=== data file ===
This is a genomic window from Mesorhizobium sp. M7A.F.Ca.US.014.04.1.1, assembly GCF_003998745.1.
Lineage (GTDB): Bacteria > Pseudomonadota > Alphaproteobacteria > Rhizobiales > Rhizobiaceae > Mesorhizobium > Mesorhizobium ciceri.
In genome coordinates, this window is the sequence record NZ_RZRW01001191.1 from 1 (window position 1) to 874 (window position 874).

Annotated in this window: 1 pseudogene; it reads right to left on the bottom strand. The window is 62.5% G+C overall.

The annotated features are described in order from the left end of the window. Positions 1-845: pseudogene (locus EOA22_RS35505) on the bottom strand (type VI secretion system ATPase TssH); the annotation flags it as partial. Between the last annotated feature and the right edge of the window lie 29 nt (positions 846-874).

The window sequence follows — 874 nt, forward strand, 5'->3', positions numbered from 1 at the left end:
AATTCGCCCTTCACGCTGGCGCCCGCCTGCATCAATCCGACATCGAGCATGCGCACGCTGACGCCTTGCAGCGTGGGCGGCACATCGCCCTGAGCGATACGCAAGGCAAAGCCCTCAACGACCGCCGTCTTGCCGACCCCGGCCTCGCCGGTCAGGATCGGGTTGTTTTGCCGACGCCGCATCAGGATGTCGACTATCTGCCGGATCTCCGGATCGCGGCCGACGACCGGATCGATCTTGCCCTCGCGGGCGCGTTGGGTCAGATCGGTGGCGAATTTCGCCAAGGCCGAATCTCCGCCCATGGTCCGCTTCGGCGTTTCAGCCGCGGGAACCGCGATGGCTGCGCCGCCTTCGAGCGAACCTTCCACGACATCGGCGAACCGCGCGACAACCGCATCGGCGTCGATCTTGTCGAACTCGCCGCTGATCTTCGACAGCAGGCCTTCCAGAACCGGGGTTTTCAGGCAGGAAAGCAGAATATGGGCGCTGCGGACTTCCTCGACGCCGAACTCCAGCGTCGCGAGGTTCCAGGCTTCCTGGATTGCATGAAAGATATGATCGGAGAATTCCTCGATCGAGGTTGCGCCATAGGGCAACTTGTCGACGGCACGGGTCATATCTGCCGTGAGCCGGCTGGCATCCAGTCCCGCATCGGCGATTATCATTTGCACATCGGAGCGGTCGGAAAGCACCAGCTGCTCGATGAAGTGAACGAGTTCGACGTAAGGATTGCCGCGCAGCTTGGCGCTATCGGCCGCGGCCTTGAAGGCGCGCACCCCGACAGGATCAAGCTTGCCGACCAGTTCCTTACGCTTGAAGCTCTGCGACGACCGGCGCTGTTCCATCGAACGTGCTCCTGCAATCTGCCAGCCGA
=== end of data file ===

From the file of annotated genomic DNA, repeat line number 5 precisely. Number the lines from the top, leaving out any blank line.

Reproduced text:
The annotated features are described in order from the left end of the window. Positions 1-845: pseudogene (locus EOA22_RS35505) on the bottom strand (type VI secretion system ATPase TssH); the annotation flags it as partial. Between the last annotated feature and the right edge of the window lie 29 nt (positions 846-874).